As David Murray has written elsewhere on this site:

    “Christ is [not] merely the end of redemptive history rather [He is] an active participant throughout.

    Puritans such as Jonathan Edwards were masters of balance here. In his History of the Work of Redemption, Edwards shows Christ as not only the end of redemptive history, but actively and savingly involved from the first chapter to the last. He did not view Old Testament people, events, etc., as only stepping-stones to Christ; he saw Christ in the stepping-stones themselves. He did not see the need to relate everything to “the big picture”; he found the “big picture” even in the “small pictures.””

    • Mitch Chase

      Glen, good quote from Murray! Thanks for citing that. And I think 1 Peter 1:10-12 makes your point nicely.

      My emphasis in the article, of course, is the importance of the types finding the antitype, of the promises finding fulfillment. Paul himself makes a distinction between “shadow of the things to come” and “the substance” (Col 2:16-17). So while I certainly want to speak rightly and truly of Christ being actively involved in redemptive history (cf. Jude 5), the progression of salvation-history still allows, I think, for talk about how the Christ-Event serves as a lens to read the OT.

      When the OT is read apart from knowing Christ, a veil remains (2 Cor 3:14-15). “But when one turns to the Lord, the veil is removed” (2 Cor 3:16). Was there a messianic reading of the OT before Christ’s coming, death, and resurrection? Certainly. But the christological significance of the OT escalated after the Christ-Event. Christians see the OT and its Messiah now with unveiled faces (2 Cor 3:16-18).



      • Glen

        Thanks Mitch.

        I think shadow versus reality is explicitly laid out (in Colossians and Hebrews) as the distinction between old covenant legal types and the reality to which they point. It’s not that God’s people BC are necessarily in the dark, it’s that there were certain old covenant practices that weren’t to be trusted as though they were the substance. There were many who realised that the shadows were cast by another Light – they were not in the dark.

        Similarly, on 2 Corinthians, the distinction is whether folks “turn to the Lord” or not. The distinction is not a matter of chronology (i.e. whether you’re pre or post-incarnation).

        As you’ve noted, the prophets were filled with the Spirit of Christ and eagerly anticipated His sufferings and glory – even if they didn’t know the time or circumstances. I’m just not sure that the “dim cavern” illustration actually captures their joy-filled, forward-looking faith in Christ.


        • Mitch Chase

          Glen, I think we’re actually in agreement, just maybe criss-crossing a bit. My only concern is to observe that readers of the OT could better understand what was there once Christ had come. I do believe the biblical authors themselves were joyfully forward-looking. As Jesus said, Abraham was glad to see “my day”!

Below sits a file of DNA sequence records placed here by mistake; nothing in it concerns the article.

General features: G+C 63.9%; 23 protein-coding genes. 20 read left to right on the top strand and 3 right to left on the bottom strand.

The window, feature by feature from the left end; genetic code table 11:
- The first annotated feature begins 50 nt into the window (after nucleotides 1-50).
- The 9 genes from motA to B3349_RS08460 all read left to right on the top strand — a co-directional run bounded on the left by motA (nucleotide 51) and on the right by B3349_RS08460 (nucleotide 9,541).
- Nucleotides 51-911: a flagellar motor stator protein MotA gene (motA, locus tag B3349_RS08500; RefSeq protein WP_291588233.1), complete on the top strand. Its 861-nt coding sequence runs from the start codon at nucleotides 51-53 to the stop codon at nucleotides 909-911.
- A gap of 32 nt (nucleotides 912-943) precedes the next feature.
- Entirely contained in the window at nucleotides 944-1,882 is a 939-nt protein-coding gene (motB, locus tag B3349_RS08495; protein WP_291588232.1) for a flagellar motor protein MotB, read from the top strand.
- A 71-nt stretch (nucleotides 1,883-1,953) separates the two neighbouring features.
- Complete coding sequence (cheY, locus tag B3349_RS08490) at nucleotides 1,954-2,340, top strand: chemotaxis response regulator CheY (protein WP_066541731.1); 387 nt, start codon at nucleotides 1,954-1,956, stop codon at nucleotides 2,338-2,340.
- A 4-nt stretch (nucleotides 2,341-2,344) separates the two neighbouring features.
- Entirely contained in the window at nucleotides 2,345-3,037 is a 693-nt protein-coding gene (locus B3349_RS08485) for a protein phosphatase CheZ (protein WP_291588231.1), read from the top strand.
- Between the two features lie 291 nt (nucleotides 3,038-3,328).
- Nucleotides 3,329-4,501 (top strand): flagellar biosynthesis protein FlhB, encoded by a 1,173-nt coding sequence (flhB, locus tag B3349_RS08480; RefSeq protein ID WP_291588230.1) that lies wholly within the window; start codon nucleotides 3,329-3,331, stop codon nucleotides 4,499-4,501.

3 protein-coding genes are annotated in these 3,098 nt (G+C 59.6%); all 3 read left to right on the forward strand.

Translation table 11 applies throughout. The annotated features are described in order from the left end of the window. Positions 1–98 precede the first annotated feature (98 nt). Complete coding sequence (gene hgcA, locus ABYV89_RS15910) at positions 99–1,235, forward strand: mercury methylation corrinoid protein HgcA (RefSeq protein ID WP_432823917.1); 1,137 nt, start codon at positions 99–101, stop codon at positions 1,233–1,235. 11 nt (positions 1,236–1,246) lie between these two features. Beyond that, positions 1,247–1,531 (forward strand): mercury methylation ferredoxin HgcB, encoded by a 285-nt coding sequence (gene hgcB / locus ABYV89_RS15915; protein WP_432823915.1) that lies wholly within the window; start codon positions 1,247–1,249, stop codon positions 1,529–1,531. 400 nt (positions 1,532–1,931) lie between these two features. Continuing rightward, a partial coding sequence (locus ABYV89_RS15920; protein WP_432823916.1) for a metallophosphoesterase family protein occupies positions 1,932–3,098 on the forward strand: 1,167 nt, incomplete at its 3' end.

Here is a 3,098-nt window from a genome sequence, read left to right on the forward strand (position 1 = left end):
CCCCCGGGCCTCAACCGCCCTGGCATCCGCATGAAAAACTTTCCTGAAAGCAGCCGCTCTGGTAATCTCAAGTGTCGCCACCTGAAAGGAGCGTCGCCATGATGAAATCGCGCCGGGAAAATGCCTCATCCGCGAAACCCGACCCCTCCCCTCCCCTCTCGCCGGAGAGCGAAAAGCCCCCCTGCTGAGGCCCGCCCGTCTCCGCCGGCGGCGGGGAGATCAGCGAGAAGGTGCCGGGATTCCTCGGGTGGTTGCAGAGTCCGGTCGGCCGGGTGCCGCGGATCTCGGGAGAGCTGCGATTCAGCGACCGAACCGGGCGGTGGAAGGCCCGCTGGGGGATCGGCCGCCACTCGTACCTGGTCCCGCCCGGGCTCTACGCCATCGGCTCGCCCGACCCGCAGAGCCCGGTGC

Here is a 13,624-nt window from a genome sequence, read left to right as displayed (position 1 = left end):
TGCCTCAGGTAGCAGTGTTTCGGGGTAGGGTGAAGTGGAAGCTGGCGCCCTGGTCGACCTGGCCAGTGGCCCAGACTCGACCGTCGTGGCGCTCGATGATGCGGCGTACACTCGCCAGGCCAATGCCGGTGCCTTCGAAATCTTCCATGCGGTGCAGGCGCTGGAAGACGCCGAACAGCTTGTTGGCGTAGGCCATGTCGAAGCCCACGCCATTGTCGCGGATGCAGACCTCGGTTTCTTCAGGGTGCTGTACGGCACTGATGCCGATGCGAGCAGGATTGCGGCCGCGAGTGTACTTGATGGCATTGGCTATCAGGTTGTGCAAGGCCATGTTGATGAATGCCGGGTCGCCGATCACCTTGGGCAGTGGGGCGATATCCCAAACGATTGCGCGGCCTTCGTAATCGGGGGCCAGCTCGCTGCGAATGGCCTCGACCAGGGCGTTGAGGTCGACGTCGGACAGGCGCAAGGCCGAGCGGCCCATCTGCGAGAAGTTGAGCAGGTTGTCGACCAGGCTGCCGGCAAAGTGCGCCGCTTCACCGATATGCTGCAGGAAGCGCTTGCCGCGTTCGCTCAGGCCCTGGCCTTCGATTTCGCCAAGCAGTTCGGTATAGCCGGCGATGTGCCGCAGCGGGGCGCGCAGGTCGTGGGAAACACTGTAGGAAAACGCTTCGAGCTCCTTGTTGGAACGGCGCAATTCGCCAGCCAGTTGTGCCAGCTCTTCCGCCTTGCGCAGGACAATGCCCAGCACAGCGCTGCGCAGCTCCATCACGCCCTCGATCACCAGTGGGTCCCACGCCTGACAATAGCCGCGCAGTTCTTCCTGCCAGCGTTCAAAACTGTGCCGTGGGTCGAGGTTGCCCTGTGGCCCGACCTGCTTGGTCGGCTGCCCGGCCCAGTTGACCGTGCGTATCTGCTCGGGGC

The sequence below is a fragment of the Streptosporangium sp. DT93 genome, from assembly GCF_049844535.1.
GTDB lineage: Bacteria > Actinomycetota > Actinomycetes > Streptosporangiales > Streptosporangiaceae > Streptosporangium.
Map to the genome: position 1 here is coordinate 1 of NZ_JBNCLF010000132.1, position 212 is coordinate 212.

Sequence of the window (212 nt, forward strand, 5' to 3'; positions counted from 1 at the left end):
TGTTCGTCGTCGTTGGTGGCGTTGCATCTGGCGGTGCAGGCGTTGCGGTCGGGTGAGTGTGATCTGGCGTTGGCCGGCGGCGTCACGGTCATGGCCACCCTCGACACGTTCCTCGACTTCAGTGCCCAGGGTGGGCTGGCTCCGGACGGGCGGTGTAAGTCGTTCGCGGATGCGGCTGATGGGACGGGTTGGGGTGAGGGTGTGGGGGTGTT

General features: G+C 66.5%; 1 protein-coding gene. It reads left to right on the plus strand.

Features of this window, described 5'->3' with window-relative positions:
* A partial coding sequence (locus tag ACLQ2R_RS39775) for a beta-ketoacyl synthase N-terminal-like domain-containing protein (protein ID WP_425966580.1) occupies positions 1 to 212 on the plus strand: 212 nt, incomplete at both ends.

I also have a concern, which I think you would share indeed, that believers should read the OT christologically. I think that if we don’t, we’re trying to see 39 books in a dimly lit setting–like a cavern. Messianic hope gave clearer meaning to the OT during the OT age itself, and especially after the Christ-Event. I think we’re agreed on this.

          Some realities of the Christ-Event were not as clearly anticipated by the readers of the OT, it seems. I have in mind realities like inaugurated resurrection (firstfruits of Jesus pointing to a future ingathering) and inaugurated justification rather than only end-time vindication, and even inaugurated new-creation. The Christ-Event helps provide a lens of already-not-yet paradigms. These paradigms are important, I think, to how we see things in the OT, and I think in Christ we see things clearer than they were before certain realities were inaugurated.

          Thanks again, Glen, for your interaction on this! I’m glad you weighed in. Peace,


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  • Matthew Nix

    I appreciate your insights, and I agree that the entire OT must be examined in light of the gospel. However, I am concerned with a common hermeneutical trend that seems to have gripped a lot of young reformed pastors. There seems to be this idea that because Christ is the backdrop, and trajectory of the OT (which he certainly is) that expounding on localized meaning and application is wrong. A false dichotomy has been forced that says, either you preach Christ from the OT, or you preach practical wisdom and principles for godly living. Many have adopted the former, to the neglect of the latter, and as a result many OT based sermons I’ve heard recently are lacking in any practical application.